Drying Herbs at Home

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Herbs are an important part of many recipes and drying herbs in your own home can be very rewarding. Not only is it satisfying to know you’re creating meals with something you’ve grown yourself, but it is considerably cheaper than purchasing herbs at the supermarket.

While fresh herbs are preferable to dried in many cases, there are times when you do need a dried variant so if you’re already growing them, why not try drying herbs yourself? It’s easy to do and you’ll never have to buy the awful powdery supermarket stuff again!

I grow all my herbs in pots and planter boxes so they never get too unwieldy. Even so, they still grow faster than I can use them so when it’s time for a trim, I like to cut the plants back and use the excess leaves to make my dried herbs.

Although it takes a few weeks for the herbs to dry out, they can be stored in the pantry for months so you’ll always have some on hand when you need them. Just use some old jam jars or other airtight containers for this purpose.

Let’s get drying herbs!

Today I’m using fresh oregano leaves but you can use this process to dry any herbs you like. Fresh rosemary, sage, parsley, thyme, mint, dill, etc. all work well using this method. The first step is to trim branches off the herb plant and thoroughly wash them.

Pick off any leaves that might be sunburnt or have any other issues. You want take the time to remove all the dirt and grit at this point because once the drying process has started, you won’t be able to later.

Close up of a branch of fresh oregano leaves

Once you’ve washed them, pat them dry using some paper towel or a tea towel. You don’t need to be too fussy but just remove any excess water so it’s not dripping wet.

Now it’s time to lay the herbs out to dry. You can do this on any flat surface but I prefer to use a large oven tray. You need enough space to lay the herbs in a single layer so depending on how many herbs you’re drying, you may need multiple trays. Keep in mind the herbs will shrink as they dry. I like to start with multiple trays and then combine them into one in a couple of weeks time.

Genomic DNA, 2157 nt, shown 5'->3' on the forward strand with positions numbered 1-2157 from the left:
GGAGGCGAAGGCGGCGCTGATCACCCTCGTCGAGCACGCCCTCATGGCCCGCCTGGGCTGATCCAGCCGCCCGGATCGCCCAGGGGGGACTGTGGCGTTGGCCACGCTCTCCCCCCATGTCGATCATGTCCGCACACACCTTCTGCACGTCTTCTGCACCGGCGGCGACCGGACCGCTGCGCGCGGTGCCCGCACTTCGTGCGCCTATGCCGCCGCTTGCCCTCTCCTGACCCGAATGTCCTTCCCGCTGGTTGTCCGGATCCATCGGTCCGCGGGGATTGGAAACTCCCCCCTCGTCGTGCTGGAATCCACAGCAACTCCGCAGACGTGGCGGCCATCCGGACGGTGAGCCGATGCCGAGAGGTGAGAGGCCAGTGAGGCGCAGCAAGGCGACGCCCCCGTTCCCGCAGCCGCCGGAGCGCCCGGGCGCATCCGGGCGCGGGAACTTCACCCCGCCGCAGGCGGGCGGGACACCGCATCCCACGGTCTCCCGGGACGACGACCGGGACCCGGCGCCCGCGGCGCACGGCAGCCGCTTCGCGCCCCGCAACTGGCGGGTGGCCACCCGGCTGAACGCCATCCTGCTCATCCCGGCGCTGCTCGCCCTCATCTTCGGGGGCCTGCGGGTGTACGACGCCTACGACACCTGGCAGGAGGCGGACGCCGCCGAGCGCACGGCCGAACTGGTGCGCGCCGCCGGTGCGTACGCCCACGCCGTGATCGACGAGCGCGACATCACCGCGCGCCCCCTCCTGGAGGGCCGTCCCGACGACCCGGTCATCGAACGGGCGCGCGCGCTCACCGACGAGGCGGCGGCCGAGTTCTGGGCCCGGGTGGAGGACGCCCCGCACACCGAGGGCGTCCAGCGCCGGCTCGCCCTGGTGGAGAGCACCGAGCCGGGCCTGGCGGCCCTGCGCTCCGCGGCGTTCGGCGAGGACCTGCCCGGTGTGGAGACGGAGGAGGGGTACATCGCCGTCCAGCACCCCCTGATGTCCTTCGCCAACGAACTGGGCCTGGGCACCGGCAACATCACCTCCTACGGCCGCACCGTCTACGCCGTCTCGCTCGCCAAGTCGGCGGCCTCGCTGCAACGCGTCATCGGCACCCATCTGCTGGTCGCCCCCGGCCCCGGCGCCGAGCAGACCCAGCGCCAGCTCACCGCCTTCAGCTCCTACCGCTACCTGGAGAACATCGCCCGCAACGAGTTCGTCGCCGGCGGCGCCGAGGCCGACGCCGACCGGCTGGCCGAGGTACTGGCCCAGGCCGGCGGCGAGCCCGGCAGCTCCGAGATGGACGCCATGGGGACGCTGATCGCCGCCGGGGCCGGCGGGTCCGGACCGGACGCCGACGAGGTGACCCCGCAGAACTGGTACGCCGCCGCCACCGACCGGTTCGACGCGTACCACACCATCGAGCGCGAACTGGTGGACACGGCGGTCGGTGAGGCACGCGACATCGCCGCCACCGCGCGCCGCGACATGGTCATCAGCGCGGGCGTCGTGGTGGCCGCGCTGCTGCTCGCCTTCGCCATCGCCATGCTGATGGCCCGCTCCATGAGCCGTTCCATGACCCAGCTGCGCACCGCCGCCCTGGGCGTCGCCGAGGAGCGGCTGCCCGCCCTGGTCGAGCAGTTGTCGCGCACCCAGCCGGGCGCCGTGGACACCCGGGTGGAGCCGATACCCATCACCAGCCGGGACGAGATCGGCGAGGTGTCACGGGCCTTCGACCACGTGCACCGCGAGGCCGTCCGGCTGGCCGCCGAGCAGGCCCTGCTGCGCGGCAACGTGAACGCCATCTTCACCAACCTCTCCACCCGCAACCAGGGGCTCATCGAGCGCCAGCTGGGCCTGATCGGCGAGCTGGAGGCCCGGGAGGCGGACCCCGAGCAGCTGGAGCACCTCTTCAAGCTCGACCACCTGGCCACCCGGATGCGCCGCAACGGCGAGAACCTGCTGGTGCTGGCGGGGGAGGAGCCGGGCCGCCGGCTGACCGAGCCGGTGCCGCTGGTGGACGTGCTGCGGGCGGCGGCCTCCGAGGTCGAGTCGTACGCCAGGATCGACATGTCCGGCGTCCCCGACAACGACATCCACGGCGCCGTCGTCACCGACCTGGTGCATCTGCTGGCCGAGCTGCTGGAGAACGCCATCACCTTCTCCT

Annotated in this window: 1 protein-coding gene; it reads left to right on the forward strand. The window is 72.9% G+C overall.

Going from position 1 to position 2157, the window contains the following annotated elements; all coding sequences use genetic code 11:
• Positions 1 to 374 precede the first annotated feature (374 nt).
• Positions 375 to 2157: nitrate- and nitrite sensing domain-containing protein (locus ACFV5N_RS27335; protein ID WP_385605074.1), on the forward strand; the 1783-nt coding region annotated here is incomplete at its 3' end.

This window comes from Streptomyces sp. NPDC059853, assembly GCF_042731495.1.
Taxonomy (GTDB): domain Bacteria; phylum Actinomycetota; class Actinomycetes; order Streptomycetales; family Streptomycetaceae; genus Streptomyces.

Firstly, cover your tray with a single layer of paper towel. Then arrange the herbs in a single layer on top of the paper. You can pack them quite densely but try not to stack them on top of each other. If you have too many leaves touching it will take longer to dry and result in clumps that stick together.

Fresh oregano branches sitting atop a baking tray lined with paper towel

Once you have your tray complete, place it in a warm, dry place. I like to put mine on top of the microwave in the kitchen. That’s really all there is to it. In about 4-6 weeks your herbs should be completely dried out.

Branches of dried oregano sitting atop a baking tray lined with paper towel

The dried herbs are now ready for storage! Simply separate the leaves from their branches and transfer them to your chosen jar or container. Make sure your storage container is clean and completely dry. This is the slowest step in the whole process but it’s not too difficult. I like to crush the leaves between my fingers as I put them into the jar so that they aren’t all large pieces.

Drying herbs complete - a glass jar filled with dried oregano leaves

There’s nothing left to do! With a whole jar of your own home-grown dried herbs the possibilities for new tasty creations are endless! Looking for fresh inspiration? I’ve got some recipes that use dried rosemary or dried thyme to get you started.

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